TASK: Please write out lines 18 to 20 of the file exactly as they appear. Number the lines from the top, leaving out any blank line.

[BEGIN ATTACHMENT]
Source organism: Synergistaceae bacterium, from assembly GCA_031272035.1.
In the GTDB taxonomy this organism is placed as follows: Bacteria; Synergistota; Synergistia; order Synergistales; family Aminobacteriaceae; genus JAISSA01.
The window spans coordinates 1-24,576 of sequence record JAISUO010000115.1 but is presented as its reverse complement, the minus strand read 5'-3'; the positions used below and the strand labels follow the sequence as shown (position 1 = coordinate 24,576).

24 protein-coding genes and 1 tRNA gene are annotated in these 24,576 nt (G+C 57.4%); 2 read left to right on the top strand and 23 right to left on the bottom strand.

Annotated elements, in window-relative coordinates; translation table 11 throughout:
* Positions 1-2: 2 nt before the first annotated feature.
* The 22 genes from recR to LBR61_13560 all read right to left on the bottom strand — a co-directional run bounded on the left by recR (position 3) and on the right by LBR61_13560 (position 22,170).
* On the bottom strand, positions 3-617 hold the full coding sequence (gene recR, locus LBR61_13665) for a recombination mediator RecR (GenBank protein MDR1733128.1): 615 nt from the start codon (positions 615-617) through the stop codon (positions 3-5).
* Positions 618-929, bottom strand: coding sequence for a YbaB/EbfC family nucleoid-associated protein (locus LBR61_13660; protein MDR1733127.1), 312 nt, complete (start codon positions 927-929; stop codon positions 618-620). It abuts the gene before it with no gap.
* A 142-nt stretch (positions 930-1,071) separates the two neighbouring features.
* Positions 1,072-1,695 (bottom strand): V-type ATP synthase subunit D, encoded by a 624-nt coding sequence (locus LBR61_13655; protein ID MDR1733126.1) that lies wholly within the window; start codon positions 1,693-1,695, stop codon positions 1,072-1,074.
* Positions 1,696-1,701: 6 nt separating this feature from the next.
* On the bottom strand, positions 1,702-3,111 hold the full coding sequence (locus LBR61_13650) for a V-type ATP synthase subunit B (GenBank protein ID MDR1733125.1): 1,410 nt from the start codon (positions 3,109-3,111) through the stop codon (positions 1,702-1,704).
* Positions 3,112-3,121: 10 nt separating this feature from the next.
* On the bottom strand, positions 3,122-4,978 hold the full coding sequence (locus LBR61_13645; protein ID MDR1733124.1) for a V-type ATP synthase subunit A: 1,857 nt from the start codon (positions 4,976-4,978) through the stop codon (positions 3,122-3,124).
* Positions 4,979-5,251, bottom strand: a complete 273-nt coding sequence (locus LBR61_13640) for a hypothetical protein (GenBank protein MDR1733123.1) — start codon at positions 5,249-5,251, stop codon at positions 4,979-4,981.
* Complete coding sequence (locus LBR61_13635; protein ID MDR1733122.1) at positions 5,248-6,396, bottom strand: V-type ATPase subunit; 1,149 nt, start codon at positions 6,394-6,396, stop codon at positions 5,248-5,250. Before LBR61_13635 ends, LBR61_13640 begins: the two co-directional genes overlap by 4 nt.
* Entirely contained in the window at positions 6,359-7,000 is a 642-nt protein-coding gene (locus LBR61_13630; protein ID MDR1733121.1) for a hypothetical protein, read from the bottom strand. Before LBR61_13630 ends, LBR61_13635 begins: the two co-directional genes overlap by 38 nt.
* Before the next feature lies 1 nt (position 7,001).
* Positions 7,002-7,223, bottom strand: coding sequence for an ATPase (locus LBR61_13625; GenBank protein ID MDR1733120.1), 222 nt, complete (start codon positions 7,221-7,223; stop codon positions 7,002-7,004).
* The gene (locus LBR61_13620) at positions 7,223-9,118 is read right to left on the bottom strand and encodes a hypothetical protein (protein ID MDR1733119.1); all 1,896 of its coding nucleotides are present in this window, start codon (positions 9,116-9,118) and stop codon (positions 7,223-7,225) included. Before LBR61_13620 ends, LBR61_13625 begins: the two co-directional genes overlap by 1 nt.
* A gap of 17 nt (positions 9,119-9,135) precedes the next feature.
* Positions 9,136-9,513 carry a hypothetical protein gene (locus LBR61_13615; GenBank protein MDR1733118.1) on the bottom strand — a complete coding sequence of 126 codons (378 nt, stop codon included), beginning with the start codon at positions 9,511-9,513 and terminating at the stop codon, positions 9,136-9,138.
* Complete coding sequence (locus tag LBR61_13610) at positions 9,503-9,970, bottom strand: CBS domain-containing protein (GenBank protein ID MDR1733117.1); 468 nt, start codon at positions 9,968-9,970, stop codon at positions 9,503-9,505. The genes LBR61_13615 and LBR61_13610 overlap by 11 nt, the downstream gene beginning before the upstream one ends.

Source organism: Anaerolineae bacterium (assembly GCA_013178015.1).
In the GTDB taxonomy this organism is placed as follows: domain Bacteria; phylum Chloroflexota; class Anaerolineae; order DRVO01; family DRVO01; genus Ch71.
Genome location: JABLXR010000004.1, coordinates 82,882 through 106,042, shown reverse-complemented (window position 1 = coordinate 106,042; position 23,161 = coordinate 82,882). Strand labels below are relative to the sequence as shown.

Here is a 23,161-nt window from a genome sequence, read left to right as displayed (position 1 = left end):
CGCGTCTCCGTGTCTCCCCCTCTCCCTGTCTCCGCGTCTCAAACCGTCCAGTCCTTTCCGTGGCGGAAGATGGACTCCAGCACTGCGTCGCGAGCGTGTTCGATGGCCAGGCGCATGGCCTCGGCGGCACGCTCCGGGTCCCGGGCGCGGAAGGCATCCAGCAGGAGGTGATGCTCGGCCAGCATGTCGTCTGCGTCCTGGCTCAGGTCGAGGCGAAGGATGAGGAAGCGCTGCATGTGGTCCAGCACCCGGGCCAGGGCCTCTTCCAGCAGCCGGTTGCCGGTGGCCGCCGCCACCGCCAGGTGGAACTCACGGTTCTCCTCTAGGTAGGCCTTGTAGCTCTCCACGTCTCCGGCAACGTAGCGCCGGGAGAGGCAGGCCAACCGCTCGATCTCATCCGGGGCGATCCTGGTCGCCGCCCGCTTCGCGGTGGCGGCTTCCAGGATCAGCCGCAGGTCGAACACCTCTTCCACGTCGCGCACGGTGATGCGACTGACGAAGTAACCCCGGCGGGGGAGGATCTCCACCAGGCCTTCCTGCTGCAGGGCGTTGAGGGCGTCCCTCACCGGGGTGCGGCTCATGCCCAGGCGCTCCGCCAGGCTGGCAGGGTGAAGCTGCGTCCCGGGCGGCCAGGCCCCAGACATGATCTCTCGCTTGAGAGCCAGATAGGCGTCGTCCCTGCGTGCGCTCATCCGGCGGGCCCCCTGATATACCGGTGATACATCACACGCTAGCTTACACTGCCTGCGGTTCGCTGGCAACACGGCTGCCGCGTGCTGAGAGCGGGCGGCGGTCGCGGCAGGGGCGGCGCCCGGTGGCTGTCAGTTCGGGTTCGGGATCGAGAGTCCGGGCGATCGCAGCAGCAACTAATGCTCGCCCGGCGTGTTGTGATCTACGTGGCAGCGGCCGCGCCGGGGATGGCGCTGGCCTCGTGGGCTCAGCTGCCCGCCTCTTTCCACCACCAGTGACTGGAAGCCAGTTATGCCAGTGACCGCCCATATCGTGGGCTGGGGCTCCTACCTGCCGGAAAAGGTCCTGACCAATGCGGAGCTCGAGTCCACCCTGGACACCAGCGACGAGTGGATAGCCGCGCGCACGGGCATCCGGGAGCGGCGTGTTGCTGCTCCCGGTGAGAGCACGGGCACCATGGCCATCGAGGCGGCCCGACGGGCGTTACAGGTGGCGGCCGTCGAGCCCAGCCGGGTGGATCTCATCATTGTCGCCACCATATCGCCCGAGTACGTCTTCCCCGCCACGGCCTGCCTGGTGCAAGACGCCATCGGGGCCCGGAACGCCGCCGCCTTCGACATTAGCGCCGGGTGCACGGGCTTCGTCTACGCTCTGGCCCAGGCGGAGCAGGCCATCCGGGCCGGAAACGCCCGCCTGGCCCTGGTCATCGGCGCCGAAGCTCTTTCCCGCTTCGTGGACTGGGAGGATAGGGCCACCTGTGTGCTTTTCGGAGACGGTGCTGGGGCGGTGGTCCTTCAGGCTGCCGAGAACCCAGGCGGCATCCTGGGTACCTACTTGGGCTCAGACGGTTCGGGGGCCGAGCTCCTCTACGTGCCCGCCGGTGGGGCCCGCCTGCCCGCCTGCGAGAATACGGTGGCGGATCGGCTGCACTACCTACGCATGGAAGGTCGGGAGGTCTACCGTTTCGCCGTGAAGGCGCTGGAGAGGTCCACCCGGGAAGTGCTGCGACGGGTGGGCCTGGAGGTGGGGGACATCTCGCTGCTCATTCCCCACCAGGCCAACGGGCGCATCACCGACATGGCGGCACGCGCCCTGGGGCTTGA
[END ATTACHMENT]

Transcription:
* Entirely contained in the window at positions 6,359-7,000 is a 642-nt protein-coding gene (locus LBR61_13630; protein ID MDR1733121.1) for a hypothetical protein, read from the bottom strand. Before LBR61_13630 ends, LBR61_13635 begins: the two co-directional genes overlap by 38 nt.
* Before the next feature lies 1 nt (position 7,001).
* Positions 7,002-7,223, bottom strand: coding sequence for an ATPase (locus LBR61_13625; GenBank protein ID MDR1733120.1), 222 nt, complete (start codon positions 7,221-7,223; stop codon positions 7,002-7,004).